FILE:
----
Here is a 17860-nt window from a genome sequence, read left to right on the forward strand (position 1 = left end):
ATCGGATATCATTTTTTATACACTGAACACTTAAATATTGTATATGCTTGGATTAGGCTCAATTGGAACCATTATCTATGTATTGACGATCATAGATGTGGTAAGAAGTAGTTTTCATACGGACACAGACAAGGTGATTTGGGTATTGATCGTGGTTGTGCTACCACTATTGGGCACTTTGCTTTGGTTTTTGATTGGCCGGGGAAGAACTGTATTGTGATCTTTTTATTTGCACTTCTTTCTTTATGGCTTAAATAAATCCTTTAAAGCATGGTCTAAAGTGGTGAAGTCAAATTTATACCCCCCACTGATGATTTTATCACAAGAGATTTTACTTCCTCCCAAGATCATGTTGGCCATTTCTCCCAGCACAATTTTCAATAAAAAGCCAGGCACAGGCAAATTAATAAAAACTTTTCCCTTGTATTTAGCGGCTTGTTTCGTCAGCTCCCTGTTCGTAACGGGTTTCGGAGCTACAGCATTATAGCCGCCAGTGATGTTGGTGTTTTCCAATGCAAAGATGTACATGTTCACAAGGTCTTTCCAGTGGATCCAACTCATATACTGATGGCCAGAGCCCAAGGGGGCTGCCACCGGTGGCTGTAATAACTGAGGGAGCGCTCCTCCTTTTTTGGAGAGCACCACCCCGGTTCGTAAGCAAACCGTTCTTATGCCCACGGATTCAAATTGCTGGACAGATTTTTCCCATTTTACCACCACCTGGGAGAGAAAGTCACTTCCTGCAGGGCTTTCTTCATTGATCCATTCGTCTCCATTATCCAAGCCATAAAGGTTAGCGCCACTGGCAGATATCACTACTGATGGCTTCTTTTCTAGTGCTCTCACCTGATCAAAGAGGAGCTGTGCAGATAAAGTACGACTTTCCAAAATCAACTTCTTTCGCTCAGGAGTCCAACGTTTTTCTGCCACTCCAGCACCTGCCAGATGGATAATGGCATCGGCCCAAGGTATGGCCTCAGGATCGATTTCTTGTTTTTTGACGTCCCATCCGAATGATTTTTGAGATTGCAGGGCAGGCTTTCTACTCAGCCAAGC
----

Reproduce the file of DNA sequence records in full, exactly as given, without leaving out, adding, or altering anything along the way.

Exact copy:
Here is a 17860-nt window from a genome sequence, read left to right on the forward strand (position 1 = left end):
ATCGGATATCATTTTTTATACACTGAACACTTAAATATTGTATATGCTTGGATTAGGCTCAATTGGAACCATTATCTATGTATTGACGATCATAGATGTGGTAAGAAGTAGTTTTCATACGGACACAGACAAGGTGATTTGGGTATTGATCGTGGTTGTGCTACCACTATTGGGCACTTTGCTTTGGTTTTTGATTGGCCGGGGAAGAACTGTATTGTGATCTTTTTATTTGCACTTCTTTCTTTATGGCTTAAATAAATCCTTTAAAGCATGGTCTAAAGTGGTGAAGTCAAATTTATACCCCCCACTGATGATTTTATCACAAGAGATTTTACTTCCTCCCAAGATCATGTTGGCCATTTCTCCCAGCACAATTTTCAATAAAAAGCCAGGCACAGGCAAATTAATAAAAACTTTTCCCTTGTATTTAGCGGCTTGTTTCGTCAGCTCCCTGTTCGTAACGGGTTTCGGAGCTACAGCATTATAGCCGCCAGTGATGTTGGTGTTTTCCAATGCAAAGATGTACATGTTCACAAGGTCTTTCCAGTGGATCCAACTCATATACTGATGGCCAGAGCCCAAGGGGGCTGCCACCGGTGGCTGTAATAACTGAGGGAGCGCTCCTCCTTTTTTGGAGAGCACCACCCCGGTTCGTAAGCAAACCGTTCTTATGCCCACGGATTCAAATTGCTGGACAGATTTTTCCCATTTTACCACCACCTGGGAGAGAAAGTCACTTCCTGCAGGGCTTTCTTCATTGATCCATTCGTCTCCATTATCCAAGCCATAAAGGTTAGCGCCACTGGCAGATATCACTACTGATGGCTTCTTTTCTAGTGCTCTCACCTGATCAAAGAGGAGCTGTGCAGATAAAGTACGACTTTCCAAAATCAACTTCTTTCGCTCAGGAGTCCAACGTTTTTCTGCCACTCCAGCACCTGCCAGATGGATAATGGCATCGGCCCAAGGTATGGCCTCAGGATCGATTTCTTGTTTTTTGACGTCCCATCCGAATGATTTTTGAGATTGCAGGGCAGGCTTTCTACTCAGCCAAGC